The Different Types Of Employee Counselling
September 6 2018Read more
20% of carers surveyed have taken less suitable jobs for their qualifications, or refused promotions outright. Clearly, caring for a loved one is an extremely difficult, time-consuming and sensitive task, and carers who make sweeping changes to their lives—and livelihoods—deserve praise.
But many more carers remain part of the workforce. Even with the additional stresses and concerns that care brings. As an employer, your duty of care to your people is one of your most important responsibilities—here are a few ways to support those among your staff with caring responsibilities.
Employees do not legally have to notify their employer that they are a carer. However, employers should encourage an open dialogue at the right opportunity, to promote an open work culture.
Checking on an employee's wellbeing regularly during catch ups and/or appraisals can encourage this open dialogue. It can also provide opportunities for employees to raise anything that may be impacting on their general wellbeing.
Carers have a lot of responsibilities to manage. A great way to make their life a little easier is to ensure that their tasks aren’t in the way—flexitime, allowing them to choose their hours (as long as their work is completed in a timely manner) can help. Even if this simply means moving their start and finish times forward by an hour, this can be the difference between rushing to prepare for the day, and being secure in the knowledge that their caring responsibilities are in hand.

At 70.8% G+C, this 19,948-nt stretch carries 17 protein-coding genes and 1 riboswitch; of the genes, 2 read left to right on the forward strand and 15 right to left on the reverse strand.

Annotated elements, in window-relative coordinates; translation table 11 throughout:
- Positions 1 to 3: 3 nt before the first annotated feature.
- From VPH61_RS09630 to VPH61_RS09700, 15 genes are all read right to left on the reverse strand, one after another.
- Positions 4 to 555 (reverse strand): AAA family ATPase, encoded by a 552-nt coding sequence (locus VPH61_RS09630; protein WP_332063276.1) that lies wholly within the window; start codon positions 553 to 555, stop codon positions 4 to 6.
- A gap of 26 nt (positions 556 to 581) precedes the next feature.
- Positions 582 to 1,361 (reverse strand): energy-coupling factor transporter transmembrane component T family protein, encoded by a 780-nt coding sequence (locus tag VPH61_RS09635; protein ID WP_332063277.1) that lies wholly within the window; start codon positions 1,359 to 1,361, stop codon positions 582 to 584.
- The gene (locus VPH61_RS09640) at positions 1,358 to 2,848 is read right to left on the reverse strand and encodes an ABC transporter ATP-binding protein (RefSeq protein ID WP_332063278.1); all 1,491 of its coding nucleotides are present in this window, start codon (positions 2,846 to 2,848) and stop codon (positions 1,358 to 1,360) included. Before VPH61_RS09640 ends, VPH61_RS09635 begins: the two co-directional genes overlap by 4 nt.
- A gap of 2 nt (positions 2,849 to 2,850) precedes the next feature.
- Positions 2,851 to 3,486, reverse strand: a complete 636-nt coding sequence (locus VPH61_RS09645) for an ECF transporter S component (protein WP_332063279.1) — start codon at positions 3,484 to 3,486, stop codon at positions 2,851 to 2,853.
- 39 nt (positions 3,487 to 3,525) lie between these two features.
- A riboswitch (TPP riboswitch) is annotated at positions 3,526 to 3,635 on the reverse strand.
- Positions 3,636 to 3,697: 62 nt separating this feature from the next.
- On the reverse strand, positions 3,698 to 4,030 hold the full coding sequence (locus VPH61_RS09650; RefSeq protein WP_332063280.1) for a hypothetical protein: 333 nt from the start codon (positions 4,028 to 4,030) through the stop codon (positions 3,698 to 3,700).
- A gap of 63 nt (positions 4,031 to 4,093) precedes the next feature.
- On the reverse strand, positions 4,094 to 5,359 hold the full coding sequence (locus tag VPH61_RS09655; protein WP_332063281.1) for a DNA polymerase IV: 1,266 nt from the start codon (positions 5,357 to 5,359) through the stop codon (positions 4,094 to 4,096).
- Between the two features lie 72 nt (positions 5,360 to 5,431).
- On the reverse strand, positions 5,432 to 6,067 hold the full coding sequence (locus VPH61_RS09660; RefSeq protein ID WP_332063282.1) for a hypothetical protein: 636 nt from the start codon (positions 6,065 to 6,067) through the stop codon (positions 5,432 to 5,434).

Job-sharing and allowing remote working will give a carer more time to spend at home. However, it is important that they have structures and support in place to allow them to complete their work, as they would being present in the workplace.
Knowing that management is sympathetic will help your employees with caring responsibilities come forward with their issues. Your senior members of staff should have training in understanding these issues—simply knowing how to be supportive and empathetic when a carer first approaches can make the difference between them continuing work, or taking time off.
Making management available at all times, by distributing out-of-office phone numbers, is a great way to show support—a carer’s work never ends, after all.
Promote and encourage openness around mental and physical wellbeing in your workplace. Not only will this help carers to speak up about any issues they may face and the help you can provide, it’ll create a more pleasant atmosphere for everyone in general.
Provide resources and opportunities for healthiness—healthy snacks, educational literature and social functions can help. Senior management sharing stories of their own difficulties is greatly encouraging as well—let people know that everyone suffers from the same issues.
Carers are a valuable asset. And with a rapidly aging population, more and more people may need to take on a caring role along with their workload. Be prepared and open about your acceptance of this, and show a genuine desire to help—and you’ll be making a difference to a lot of lives.
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